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Returning to Edinburgh after two decades away, Mark Renton (Ewan McGregor) finds himself confronting his former friends Daniel "Spud" Murphy (Ewen Bremner) and Simon Williamson (Jonny Lee Miller) for the first time since he walked away with a 16,000-pound score that they and unhinged criminal Francis Begbie (Robert Carlyle) were meant to split four ways. Since then, Begbie has been in jail, Simon has started up his own business blackmailing public figures with footage from sessions with his escort girlfriend, Veronika (Anjela Nedyalkova), and Spud has remained addicted to heroin. Both men are ambivalent at Renton's sudden reappearance, but before long, the three are off and running on a plan to turn Simon's family's pub, the dilapidated "Port Sunshine", into a high-end brothel. Meanwhile, Begbie manages to break out of prison heads back to his old stomping grounds, ready to slide back into his criminal lifestyle...where he may or may not find himself running into the man he blames for his incarceration.
The most essential piece of T2 Trainspotting is Hodge's screenplay, which weaves a path over and around the kinds of traps that other long-awaited reunions and revivals fall into. The most important one is his bridge across the quicksand created by the original film's legacy. Most follow-up films and TV are reverent to the legacy of their predecessors, trotting out references to the most memorable or popular moments with a gleeful nudge. Instead, Hodge uses callbacks to puncture rather than pander. There was a crowd-pleasing sweetness to the final shot of Trainspotting, in which it was revealed that Renton secretly left the relatively-innocent Spud his 4,000-pound share. When Renton brings this up as an example of loyalty, Spud angrily explains that he just blew the money on more smack. The original was bookended by a wry, sarcastic, and now iconic monologue in which Renton riffs on the "Choose life" anti-drug slogan from the 1980s. Here, his fresh attempt to recreate it for Veronika shifts from biting to bitter as he starts to catalog the disappointments in his life. A scene where the trio remembers their friend Tommy, who succumbed to AIDS in the original film, has Renton and Simon bitterly reminding one another of their darkest moments.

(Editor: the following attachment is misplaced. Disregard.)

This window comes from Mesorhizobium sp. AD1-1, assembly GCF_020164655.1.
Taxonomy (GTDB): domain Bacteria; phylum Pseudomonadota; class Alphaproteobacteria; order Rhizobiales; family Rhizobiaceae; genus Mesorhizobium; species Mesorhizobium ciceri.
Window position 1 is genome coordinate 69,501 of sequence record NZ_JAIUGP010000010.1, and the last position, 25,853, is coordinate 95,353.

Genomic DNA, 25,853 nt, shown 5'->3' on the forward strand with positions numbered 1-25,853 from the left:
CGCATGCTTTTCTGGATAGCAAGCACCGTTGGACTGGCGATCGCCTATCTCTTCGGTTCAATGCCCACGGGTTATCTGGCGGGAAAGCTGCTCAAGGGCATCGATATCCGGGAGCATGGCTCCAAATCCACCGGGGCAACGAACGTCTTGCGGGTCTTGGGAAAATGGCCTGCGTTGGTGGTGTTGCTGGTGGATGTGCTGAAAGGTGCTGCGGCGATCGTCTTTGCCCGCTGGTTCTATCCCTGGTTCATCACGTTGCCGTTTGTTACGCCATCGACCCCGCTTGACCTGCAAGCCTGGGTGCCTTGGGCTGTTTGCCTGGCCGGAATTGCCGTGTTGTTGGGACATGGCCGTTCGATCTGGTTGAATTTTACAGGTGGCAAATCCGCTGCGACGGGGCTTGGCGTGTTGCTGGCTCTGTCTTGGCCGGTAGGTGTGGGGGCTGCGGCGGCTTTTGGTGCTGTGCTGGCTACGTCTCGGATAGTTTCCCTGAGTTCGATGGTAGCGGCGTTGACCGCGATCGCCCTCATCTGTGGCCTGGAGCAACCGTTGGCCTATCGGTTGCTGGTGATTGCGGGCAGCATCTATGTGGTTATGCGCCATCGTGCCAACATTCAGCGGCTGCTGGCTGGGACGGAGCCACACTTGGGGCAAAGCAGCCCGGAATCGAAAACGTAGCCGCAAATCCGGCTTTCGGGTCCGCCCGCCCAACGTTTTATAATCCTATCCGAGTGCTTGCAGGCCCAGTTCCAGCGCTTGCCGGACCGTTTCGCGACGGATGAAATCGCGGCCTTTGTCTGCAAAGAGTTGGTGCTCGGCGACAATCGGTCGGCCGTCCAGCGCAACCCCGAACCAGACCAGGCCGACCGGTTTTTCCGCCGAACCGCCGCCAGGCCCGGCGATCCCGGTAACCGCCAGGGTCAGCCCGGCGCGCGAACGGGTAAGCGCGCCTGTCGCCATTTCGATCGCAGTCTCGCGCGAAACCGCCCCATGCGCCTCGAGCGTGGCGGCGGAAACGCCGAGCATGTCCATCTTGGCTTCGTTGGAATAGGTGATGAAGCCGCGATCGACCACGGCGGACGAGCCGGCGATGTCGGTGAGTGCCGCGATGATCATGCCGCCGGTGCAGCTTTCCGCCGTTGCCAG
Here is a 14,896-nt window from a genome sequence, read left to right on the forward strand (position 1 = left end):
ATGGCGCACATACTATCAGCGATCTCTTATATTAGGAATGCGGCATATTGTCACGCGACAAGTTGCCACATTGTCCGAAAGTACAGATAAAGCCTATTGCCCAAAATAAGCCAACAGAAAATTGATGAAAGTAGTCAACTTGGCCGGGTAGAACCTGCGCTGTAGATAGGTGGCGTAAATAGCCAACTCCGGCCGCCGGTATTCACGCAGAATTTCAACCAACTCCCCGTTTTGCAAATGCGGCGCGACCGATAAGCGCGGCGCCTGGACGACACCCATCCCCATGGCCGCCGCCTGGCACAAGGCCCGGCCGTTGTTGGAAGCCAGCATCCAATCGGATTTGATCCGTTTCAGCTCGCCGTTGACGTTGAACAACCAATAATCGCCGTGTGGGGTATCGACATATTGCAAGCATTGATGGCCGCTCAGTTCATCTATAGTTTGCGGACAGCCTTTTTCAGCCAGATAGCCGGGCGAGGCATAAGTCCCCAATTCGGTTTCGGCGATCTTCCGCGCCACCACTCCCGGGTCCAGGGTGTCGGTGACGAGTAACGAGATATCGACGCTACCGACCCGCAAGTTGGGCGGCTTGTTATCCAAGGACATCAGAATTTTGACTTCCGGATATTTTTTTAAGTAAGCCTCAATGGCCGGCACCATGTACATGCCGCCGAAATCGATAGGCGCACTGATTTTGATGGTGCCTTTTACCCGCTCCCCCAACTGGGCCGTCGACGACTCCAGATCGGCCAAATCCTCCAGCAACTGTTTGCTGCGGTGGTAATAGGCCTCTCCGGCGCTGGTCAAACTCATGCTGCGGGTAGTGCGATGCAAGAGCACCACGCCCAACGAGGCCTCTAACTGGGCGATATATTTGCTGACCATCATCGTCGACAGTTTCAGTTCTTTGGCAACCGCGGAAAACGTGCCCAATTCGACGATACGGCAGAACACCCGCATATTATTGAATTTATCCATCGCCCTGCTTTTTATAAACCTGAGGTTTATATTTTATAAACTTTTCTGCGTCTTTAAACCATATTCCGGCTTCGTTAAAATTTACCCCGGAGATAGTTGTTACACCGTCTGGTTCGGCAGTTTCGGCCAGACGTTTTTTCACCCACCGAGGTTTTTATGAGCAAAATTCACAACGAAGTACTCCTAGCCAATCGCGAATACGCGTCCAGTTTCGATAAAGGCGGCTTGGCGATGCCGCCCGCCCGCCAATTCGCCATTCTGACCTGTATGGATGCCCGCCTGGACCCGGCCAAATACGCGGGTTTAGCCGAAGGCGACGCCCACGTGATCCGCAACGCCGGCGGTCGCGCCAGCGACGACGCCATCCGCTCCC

That said, T2 Trainspotting isn't depressing, either, just tempered: these sobering moments help give more weight to the characters' triumphs, especially when they do briefly manage to recapture the thrill of their reckless youths. The best example of this is a series of scenes where Renton and Simon infiltrate a meeting of Protestants celebrating a centuries-old victory over the Catholics, then ride the high of a successful score into an evening where they literally explain the past to a bemused Veronika, who makes fun of them in Bulgarian. Boyle's style follows a similar trajectory throughout, injecting the movie with a careful dose of the energy and creativity that defined not just Trainspotting, but his career as a filmmaker. It would be hard to miss his use of reflection, both literally (the characters are often seen as refracted off the glassy surfaces of the modern world), and metaphorically (the film contains a number of clever flashback sequences which employ doubles for the leads, both children and young men roughly the age of the characters in Trainspotting, using distance and voice-over to create an effective illusion). In one particularly stunning moment, Spud watches the Renton of Trainspotting run by right in front of him, as if the memory was alive.
The character of Spud is the final puzzle piece in T2 Trainspotting's subtle analysis of sequels. Spud's the one character who has changed the least since the events of the original through his ongoing addiction. Although the script resists as much as possible, there are times when even Hodge succumbs to "cute" instincts (say, Renton stumbling across a gross toilet in a club bathroom), and in the wrong hands, Spud's journey in this film -- which I won't say too much about -- could have been one of those elements. Instead, it not only helps support Boyle's use of the aforementioned flashbacks (including the use of a scene from the original novel, the one which gave the book its name), but also forms the backbone of the movie's thesis. At one point, Simon remarks to Renton, "You're a tourist in your own youth." More accurately, they're addicted to it, the thrill of reliving the past. The film's final shot is a perfect send-off: a full-force blast of the kind of nostalgia Boyle and Hodge have held back from the audience, with the not-so-subtle subtext that the impulse which drives both the characters and audience to want to experience in that familiar feeling is a regressive indulgence.
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